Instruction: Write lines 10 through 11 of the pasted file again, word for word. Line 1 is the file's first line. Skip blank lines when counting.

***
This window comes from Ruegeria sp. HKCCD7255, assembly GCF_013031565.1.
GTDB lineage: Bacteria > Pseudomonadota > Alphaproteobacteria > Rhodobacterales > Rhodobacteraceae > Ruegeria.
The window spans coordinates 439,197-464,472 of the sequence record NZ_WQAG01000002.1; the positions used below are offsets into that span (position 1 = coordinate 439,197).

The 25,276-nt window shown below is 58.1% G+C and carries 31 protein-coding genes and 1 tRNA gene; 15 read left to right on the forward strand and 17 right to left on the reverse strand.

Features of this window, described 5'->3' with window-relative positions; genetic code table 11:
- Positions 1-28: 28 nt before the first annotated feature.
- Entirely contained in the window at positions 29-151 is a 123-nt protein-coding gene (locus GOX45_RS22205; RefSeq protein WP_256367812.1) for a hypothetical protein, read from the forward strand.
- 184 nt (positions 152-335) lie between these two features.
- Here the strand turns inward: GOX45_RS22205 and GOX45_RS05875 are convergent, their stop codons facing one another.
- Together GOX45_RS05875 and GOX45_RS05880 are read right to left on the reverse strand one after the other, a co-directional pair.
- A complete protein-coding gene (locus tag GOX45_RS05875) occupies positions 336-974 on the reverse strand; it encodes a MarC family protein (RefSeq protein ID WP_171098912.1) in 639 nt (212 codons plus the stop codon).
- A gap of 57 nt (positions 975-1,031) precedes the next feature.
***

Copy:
- Together GOX45_RS05875 and GOX45_RS05880 are read right to left on the reverse strand one after the other, a co-directional pair.
- A complete protein-coding gene (locus tag GOX45_RS05875) occupies positions 336-974 on the reverse strand; it encodes a MarC family protein (RefSeq protein ID WP_171098912.1) in 639 nt (212 codons plus the stop codon).